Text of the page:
Since 1972, there has been no criminal sanction against suicide or attempted suicide. Persons who are physically able to commit the act of suicide are free to do so or attempt to do so. However, the Criminal Code amendments in 1972 left the prohibition against assisted suicide in place. As a result, persons who are physically unable to swallow pills or do other acts designed to end their lives are effectively precluded from suicide because providing assistance in suicide is a criminal act. 
An absolute prohibition against assisted suicide creates a distinction based physical disability and is discriminatory because it has a more burdensome effect on persons with physical disabilities than on others.
The law, viewed as a whole, embodies the following principles: (1) persons who seek to take their own lives, but fail, are not subject to criminal sanction because there is no longer a criminal offence of suicide or attempted suicide; (2) persons who are rendered unable, by physical disability, to take their own lives are precluded from receiving assistance in order to do so by the Criminal Code offence of assistance with suicide. Those principles create a distinction based on physical disability.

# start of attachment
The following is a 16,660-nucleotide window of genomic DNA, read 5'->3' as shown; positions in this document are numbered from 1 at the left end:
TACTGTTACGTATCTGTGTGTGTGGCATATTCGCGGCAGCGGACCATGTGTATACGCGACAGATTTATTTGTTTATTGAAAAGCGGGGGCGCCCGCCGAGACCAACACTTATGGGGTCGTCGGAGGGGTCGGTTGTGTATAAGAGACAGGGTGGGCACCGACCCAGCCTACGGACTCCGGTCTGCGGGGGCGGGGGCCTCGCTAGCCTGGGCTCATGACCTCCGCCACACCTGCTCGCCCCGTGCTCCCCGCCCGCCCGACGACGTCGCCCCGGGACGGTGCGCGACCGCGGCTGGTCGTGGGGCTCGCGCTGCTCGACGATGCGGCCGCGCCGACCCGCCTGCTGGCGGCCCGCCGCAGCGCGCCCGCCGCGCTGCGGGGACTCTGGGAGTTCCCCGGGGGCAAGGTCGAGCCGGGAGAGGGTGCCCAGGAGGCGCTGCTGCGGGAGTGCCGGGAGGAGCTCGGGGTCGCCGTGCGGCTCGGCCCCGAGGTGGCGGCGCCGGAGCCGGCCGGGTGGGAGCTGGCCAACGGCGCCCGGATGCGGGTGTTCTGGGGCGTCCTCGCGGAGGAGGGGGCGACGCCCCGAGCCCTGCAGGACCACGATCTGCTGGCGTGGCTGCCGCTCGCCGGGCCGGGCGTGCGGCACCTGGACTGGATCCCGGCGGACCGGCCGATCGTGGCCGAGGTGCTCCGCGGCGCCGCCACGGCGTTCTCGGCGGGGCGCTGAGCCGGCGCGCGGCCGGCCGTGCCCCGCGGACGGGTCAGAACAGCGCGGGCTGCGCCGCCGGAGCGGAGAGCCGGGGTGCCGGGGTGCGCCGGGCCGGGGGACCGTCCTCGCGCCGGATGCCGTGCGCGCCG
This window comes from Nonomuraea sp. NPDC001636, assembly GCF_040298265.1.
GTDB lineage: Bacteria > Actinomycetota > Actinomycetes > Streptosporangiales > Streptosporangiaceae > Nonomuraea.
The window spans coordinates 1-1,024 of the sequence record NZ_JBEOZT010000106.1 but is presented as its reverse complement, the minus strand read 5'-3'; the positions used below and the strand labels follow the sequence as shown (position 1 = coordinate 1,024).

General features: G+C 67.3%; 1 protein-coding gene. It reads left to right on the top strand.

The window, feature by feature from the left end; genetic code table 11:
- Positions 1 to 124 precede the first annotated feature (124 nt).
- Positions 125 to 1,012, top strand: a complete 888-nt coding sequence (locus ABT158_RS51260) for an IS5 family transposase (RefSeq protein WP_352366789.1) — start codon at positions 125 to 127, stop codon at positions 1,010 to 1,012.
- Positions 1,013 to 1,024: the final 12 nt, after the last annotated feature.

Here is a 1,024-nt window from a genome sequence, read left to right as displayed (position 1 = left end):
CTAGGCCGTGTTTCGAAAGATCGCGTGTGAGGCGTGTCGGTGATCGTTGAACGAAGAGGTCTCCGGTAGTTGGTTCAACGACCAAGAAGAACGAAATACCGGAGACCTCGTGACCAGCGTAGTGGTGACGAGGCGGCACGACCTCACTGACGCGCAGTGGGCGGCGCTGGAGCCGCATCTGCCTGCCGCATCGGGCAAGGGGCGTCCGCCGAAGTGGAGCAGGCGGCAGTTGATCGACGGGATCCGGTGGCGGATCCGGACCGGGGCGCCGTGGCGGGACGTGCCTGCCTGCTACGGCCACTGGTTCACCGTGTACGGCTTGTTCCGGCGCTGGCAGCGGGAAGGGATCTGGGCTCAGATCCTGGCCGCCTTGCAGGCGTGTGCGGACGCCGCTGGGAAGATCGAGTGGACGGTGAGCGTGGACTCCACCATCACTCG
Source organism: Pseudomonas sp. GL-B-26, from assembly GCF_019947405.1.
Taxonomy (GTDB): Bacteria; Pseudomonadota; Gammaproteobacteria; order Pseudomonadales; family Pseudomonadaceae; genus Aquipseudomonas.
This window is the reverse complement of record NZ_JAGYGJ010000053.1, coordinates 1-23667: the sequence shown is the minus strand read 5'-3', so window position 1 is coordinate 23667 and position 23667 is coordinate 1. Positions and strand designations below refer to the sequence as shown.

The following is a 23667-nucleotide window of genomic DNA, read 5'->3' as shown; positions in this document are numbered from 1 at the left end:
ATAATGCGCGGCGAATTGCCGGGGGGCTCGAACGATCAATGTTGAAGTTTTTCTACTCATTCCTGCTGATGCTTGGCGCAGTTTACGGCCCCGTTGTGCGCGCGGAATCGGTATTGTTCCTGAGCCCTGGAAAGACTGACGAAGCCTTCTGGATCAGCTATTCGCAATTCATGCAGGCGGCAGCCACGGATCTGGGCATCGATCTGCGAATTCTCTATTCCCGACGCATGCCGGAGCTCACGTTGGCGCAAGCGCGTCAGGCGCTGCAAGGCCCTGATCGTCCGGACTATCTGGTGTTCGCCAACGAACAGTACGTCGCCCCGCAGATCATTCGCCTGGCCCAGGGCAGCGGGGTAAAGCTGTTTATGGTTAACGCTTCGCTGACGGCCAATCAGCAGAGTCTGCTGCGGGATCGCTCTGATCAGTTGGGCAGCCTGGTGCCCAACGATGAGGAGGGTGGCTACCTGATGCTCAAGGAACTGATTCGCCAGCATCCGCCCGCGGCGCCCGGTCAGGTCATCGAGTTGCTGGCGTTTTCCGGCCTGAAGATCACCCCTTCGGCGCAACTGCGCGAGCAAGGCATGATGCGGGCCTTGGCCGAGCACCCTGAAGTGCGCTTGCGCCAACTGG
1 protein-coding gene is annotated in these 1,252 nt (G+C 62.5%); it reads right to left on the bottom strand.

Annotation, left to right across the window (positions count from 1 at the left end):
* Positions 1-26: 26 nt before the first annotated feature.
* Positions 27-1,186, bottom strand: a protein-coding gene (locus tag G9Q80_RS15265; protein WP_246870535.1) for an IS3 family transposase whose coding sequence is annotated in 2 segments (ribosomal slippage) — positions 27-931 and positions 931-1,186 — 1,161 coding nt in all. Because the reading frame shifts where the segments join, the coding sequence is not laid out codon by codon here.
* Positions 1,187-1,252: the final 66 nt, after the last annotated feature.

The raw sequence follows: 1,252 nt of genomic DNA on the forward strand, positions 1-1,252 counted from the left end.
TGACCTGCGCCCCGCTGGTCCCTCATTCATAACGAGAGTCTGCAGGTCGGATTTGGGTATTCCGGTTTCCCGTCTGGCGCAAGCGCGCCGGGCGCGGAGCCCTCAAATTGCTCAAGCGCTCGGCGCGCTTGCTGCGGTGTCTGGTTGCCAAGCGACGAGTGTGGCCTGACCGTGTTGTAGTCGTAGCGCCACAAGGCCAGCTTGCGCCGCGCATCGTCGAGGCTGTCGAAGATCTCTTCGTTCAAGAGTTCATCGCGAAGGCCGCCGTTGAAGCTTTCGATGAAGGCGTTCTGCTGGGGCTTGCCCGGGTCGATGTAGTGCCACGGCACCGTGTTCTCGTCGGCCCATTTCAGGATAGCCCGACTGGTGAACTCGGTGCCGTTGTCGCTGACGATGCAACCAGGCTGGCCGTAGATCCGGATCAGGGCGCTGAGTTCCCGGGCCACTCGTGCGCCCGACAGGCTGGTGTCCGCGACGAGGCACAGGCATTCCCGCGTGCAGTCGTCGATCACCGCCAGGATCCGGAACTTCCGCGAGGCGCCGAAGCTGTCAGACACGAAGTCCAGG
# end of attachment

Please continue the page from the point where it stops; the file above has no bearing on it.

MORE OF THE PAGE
The effect of the distinction is felt particularly acutely by a subset of persons with physical disabilities represented by the plaintiff[s] ... - persons who are grievously and irremediably ill and physically disabled or will soon become so, are mentally competent, have full cognitive capacity, and wish to have a measure of control over their circumstances at the end of their lives. They may not wish to experience prolonged pain. They may wish to avoid the anxiety that comes with fear that future pain will become unbearable at a time when they are helpless. They may not wish to undergo palliative sedation without hydration or nutrition for reasons including concern for their families, fear for themselves or reaction against the total loss of independence at the end of their lives.